Taliban attack on Afghan parliament leaves 5 dead


ArrayKabul (IANS): At least five people were killed and 31 others, including five women, injured in an attack by a Taliban suicide team on the Afghan parliament here on Monday as a second district in the northern province of Kunduz fell to the Islamist group, media reported.

The militant assault ended after all seven attackers were killed by security forces.

“The attack has ended now. Seven attackers were involved, one detonated a car near the parliament building and six were killed by security forces after they entered a nearby building,” Kabul Police chief Abdul Rahman Rahimi was quoted by Khaama press as having said.

The attack on the parliament complex, located in the capital’s Darul Aman area, began with a suicide car bomb attack which smashed windowpanes of several buildings in the vicinity and was followed by exchange of fire between the militants and security forces.

While a number of lawmakers were evacuated from the building, several others remained holed up in the building’s basement, media reports said.

According to interior ministry spokesperson Sediq Sediqi, the attackers entered a building under construction near the Parliament House when security forces engaged them, Ariana News reported.

Taliban militants claimed responsibility for the attack, maintaining that they inflicted heavy casualties on the lawmakers inside the parliament building. Officials in Kabul, however, rejected the Taliban claim.

The attack came when Second Vice President Sarwar Danish was introducing Massoum Stanekzai, the nominee for the crucial post of defence ministry, to the lawmakers for a vote of confidence.

“Several mujahideen have entered the parliament building, heavy fighting is on,” Taliban spokesman Zabihullah Mujahid tweeted earlier.

“The attack happened at a time when the defence minister was being introduced,” he added.

The withdrawal of foreign forces and a reduction in US airstrikes have allowed Taliban fighters to launch several major attacks in important Afghan provinces.

The Taliban captured Dasht-e-Archi district a day after hundreds of militants fought their way to the centre of the adjacent district of Chardara.

The insurgents launched a countrywide offensive in late April, stepping up attacks on government and foreign targets in what was expected to be the worst fighting season in a decade.

Earlier, the Taliban rebuffed requests from senior Afghan clerics to halt attacks during the month of Ramadan — the holy month of fasting for devout muslims — as a surge in violence has sent civilian casualties soaring.

Afghan President Ashraf Ghani, while condemning the attack, said the targeting of civilians during the month of Ramadan is “un-Islamic” and those responsible are simply criminals.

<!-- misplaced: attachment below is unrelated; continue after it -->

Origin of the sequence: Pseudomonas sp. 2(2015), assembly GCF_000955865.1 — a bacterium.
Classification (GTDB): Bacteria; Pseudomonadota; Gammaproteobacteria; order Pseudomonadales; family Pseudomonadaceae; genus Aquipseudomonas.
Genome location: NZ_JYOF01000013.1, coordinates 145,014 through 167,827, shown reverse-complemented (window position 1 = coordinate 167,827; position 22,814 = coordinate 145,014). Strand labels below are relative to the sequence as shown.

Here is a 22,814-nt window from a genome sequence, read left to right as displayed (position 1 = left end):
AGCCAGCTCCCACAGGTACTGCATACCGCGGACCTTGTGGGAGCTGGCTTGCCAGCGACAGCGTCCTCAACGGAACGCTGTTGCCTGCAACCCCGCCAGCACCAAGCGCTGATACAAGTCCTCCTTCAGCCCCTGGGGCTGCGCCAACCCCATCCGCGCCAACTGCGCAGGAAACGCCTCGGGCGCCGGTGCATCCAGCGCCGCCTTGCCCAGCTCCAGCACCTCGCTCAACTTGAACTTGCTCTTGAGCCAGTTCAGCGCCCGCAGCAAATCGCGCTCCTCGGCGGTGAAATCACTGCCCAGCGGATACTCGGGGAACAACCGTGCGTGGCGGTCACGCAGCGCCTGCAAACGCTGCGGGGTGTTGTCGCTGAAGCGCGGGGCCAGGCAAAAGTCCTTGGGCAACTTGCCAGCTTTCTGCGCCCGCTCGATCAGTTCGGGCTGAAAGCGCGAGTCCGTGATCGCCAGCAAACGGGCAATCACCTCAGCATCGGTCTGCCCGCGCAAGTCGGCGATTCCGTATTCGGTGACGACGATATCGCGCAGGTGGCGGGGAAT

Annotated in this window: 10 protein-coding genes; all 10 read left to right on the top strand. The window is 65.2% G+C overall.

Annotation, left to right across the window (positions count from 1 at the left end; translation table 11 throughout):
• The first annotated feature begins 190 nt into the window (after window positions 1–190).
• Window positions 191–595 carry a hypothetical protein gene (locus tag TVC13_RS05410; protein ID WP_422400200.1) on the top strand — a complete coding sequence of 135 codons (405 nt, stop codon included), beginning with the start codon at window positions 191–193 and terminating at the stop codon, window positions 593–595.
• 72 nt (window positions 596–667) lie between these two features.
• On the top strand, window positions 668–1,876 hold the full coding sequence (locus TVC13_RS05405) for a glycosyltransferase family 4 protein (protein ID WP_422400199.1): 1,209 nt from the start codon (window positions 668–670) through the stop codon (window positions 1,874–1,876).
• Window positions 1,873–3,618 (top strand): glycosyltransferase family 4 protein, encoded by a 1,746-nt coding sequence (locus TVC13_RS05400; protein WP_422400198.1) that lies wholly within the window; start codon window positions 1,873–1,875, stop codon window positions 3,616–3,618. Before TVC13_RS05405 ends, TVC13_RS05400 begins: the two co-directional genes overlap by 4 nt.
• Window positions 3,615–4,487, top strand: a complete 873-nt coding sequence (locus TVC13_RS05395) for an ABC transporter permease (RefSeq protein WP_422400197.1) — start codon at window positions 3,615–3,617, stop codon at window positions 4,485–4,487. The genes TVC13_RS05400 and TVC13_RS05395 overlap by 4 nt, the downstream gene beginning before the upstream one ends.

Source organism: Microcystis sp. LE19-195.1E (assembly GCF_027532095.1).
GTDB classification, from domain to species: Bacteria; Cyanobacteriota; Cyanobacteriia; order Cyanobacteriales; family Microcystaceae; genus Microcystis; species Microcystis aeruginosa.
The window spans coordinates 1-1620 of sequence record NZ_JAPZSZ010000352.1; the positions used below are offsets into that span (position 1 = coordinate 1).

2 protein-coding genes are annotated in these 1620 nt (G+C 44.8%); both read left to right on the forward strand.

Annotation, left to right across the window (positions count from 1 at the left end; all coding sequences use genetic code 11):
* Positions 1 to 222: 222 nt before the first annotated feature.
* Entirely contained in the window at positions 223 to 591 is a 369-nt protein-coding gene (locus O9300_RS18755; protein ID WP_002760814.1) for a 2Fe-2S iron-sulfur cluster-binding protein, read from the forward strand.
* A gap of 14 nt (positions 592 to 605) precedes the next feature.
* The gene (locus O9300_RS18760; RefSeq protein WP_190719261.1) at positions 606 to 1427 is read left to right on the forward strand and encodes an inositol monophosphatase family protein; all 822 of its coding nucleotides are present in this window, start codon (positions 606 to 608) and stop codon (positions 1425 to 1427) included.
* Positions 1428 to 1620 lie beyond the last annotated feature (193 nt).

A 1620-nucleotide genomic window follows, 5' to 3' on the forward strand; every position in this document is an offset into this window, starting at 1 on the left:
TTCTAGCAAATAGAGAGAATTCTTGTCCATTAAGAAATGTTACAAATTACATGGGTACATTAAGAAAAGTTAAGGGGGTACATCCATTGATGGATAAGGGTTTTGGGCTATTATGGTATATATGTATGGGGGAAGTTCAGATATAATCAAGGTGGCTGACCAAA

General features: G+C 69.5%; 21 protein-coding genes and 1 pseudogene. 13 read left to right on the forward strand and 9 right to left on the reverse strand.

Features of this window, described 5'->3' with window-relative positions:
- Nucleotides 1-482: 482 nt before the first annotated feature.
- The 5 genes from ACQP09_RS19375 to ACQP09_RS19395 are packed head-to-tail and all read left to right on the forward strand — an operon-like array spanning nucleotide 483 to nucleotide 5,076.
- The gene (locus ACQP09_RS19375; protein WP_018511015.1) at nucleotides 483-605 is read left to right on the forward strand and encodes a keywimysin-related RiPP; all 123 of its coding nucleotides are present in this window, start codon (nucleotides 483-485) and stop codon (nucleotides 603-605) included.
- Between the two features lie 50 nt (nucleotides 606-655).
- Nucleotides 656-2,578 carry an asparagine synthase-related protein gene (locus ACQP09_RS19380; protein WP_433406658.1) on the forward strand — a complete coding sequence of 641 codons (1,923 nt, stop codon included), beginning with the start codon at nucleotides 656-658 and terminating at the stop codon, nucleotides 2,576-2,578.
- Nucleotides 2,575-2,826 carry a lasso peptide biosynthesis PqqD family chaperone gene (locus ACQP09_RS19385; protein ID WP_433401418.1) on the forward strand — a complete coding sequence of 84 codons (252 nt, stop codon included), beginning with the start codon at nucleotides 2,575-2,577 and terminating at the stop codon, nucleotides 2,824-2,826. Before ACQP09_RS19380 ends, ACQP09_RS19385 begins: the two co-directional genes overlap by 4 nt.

Ghani said in a statement issued by the Presidential Palace that “those conducting such terrorist attacks are criminals who fail to obey the (country’s) laws or Islam”.

Immediately after the foiled attack on parliament, Ghani spoke with the Speaker of the Wolesi Jirga (Lower House of Parliament) Abdul Rauf Ibrahimi to make sure that all lawmakers and staff were safe and secure, the statement read.

The attack was widely condemned by neighbouring Pakistan which praised Afghan security forces for quickly suppressing the attack.

“We commend the role of Afghan security forces in effectively countering this act of terrorism,” the Pakistan foreign office said in a statement issued in Islamabad.

Indian Prime Minister Narendra Modi also condemned the attack and called it a “cowardly act”.

“The attack on the Afghanistan Parliament is a despicable and cowardly act. There is no place for such attacks in a democracy,” Modi tweeted.

“My prayers are with those injured. We stand shoulder to shoulder with the people of Afghanistan in this hour,” he added.

Indian Congress president Sonia Gandhi, while expressing deep concern over the Taliban attack in the Afghan parliament complex, said such cowardly attacks by terrorists can never deter the democratic traditions gaining strength the world over.

Joining the condemnation, the UN Assistance Mission in Afghanistan (UNAMA) also strongly condemned Taliban’s assault on the country’s parliament.

“The attack against the Parliament, for which the Taliban have claimed responsibility, is a clear and deliberate affront to democracy in Afghanistan, an attack against the Afghan peoples’ democratically elected representatives,” the UN Secretary-General’s Deputy Special Representative for Afghanistan Tadamichi Yamamoto was quoted in the UNAMA statement as saying.